Extremely massive young clusters in NGC 1365
Observatório Nacional, Rua General José Cristino 77, 20921-400 São Cristovão, Rio de Janeiro, Brazil e-mail: firstname.lastname@example.org
2 Departamento de Astronomia, Universidad de Chile, Casilla 36-D, Santiago, Chile
3 European Southern Observatory, Casilla 19001, Santiago 19, Chile
4 Laboratoire AIM, CEA/DSM-CNRS-Université Paris Diderot, IRFU/Service d'Astrophysique, Bât. 709, CEA/Saclay, 91191 Gif-sur-Yvette Cedex, France
5 INAF – Osservatorio Astronomico di Padova, Vicolo Osservatorio 5, 35122 Padova, Italy
6 INAF – Osservatorio Astronomico di Trieste, via Tiepolo 11, 34131 Trieste, Italy
Accepted: 20 July 2008
Context. In a previous work, three bright mid-infrared/radio sources were discovered in the nuclear region of starburst/AGN galaxy NGC 1365.
Aims. The present study aims to confirm that these sources are indeed young and massive “embedded” clusters, and derive their physical parameters, such as extinction, age and mass.
Methods. Using ISAAC and VISIR at the VLT we obtained maps and low resolution spectra in the near- and mid-infrared. The resulting datasets are first interpreted by comparing the observations with images and spectra of the close-by young cluster R136 in the Large Magellanic Cloud and then by using model predictions for both the nebular emission lines and the spectral energy distribution of the sources.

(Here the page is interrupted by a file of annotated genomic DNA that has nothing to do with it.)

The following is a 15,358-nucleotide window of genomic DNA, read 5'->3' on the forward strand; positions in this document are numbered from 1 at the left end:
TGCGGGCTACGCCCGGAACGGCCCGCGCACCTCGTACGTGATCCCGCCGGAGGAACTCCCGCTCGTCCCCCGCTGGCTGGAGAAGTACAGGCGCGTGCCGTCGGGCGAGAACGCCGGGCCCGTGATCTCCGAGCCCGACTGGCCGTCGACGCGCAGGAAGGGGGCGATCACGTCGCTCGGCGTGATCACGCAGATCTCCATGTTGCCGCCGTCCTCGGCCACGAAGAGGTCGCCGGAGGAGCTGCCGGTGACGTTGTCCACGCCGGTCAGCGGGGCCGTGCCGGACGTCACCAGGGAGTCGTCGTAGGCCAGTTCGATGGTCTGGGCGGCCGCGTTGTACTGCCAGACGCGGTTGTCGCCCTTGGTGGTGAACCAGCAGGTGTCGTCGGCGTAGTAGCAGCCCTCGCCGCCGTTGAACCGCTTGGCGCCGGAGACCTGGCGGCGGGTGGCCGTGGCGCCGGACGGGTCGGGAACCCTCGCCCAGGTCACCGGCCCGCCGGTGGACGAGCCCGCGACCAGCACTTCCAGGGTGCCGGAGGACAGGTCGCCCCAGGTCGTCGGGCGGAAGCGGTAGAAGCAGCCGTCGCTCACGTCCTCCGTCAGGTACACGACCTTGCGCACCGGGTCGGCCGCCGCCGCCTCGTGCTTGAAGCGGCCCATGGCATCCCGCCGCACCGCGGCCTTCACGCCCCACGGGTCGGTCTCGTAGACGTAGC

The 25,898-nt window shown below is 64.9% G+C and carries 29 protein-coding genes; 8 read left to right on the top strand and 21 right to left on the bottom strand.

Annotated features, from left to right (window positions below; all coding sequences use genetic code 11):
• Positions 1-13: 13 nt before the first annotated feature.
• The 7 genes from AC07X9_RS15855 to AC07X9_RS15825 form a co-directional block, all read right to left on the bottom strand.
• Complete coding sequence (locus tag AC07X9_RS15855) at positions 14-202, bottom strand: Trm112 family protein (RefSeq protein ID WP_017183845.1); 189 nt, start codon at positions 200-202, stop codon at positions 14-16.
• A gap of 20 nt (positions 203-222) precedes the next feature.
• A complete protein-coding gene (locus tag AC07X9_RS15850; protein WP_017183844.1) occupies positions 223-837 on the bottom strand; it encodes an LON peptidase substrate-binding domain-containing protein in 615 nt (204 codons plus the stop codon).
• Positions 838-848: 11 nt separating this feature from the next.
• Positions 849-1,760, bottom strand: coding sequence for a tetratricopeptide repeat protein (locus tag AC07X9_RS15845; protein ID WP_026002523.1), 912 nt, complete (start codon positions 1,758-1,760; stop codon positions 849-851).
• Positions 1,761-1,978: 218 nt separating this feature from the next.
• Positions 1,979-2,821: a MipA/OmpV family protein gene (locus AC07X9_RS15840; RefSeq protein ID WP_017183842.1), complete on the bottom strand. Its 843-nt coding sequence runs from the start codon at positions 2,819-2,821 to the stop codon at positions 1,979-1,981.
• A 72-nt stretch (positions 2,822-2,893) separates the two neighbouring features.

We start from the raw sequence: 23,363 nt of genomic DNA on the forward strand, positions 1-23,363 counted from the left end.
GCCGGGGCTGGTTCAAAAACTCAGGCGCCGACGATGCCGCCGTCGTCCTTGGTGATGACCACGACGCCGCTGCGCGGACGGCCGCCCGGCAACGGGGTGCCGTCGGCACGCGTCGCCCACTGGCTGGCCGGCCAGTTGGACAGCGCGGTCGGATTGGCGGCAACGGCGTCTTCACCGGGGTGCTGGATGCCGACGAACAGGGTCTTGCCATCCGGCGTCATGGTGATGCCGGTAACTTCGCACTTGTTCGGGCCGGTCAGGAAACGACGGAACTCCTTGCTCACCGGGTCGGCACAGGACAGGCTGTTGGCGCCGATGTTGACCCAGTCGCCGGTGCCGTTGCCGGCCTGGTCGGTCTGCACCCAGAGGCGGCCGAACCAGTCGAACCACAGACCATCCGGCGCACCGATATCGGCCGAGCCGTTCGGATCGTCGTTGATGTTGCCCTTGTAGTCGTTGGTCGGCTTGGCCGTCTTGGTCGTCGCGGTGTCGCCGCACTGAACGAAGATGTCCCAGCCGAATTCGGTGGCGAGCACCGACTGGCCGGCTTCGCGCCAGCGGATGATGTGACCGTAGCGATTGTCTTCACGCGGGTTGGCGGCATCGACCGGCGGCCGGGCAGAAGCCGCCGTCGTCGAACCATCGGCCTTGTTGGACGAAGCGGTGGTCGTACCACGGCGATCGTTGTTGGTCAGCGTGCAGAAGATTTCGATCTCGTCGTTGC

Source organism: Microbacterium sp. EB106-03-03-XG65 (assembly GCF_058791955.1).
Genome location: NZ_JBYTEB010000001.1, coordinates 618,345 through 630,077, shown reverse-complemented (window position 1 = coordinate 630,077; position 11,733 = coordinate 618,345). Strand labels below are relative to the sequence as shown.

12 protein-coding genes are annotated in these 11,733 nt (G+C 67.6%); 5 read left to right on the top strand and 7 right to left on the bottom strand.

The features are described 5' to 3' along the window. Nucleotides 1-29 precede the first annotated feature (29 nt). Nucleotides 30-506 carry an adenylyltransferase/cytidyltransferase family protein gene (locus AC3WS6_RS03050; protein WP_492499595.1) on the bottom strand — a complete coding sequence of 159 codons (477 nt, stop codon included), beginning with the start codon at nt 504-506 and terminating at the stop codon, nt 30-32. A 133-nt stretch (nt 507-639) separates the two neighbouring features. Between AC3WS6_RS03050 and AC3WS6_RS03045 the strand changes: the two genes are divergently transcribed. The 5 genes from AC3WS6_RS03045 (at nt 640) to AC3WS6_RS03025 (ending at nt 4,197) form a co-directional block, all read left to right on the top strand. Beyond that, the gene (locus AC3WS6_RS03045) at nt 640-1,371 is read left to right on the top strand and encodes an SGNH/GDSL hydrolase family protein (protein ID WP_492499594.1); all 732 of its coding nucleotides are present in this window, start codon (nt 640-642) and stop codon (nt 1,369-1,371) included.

Results. We produce maps of the region containing the three sources in the R, J, Ks, L' bands and at 12.8 and perform their accurate relative positioning. We also provide spectra in the ranges 1.8-2.4, 3.3-4.0, 8.1-9.3 and 10.4-13.2. The spectral energy distribution of the three sources rises with wavelength. Emission lines from ionised hydrogen and molecular hydrogen are detected, as well as PAH emission. A conspicuous [NeII] 12.8 line is also observed, while neither the [ArIII] 8.9 nor the [SIV] 10.4 lines are detected. This provides a stringent constraint on the age of the sources: we argue that they are relatively evolved young clusters (6-8 Myr). Owing to their ionising photon emission rates and ages, they must be extremely massive clusters (of the order of 107). Their mid-infrared spectral energy distribution suggests the presence of two components: (1) an optically thin component, with a continuum comparable to that of R136; and (2) an optically thick component which might be related to subsequent or on-going episodes of star formation. We anticipate that these sources are good candidates for evolution according to a bi-modal hydrodynamical regime, in which matter is trapped at the centre of a compact and massive cluster and generates further star formation.
Key words: ISM: dust, extinction / ISM: HII regions / galaxies: star clusters / galaxies: individual: NGC 1365 / infrared: galaxies
© ESO, 2008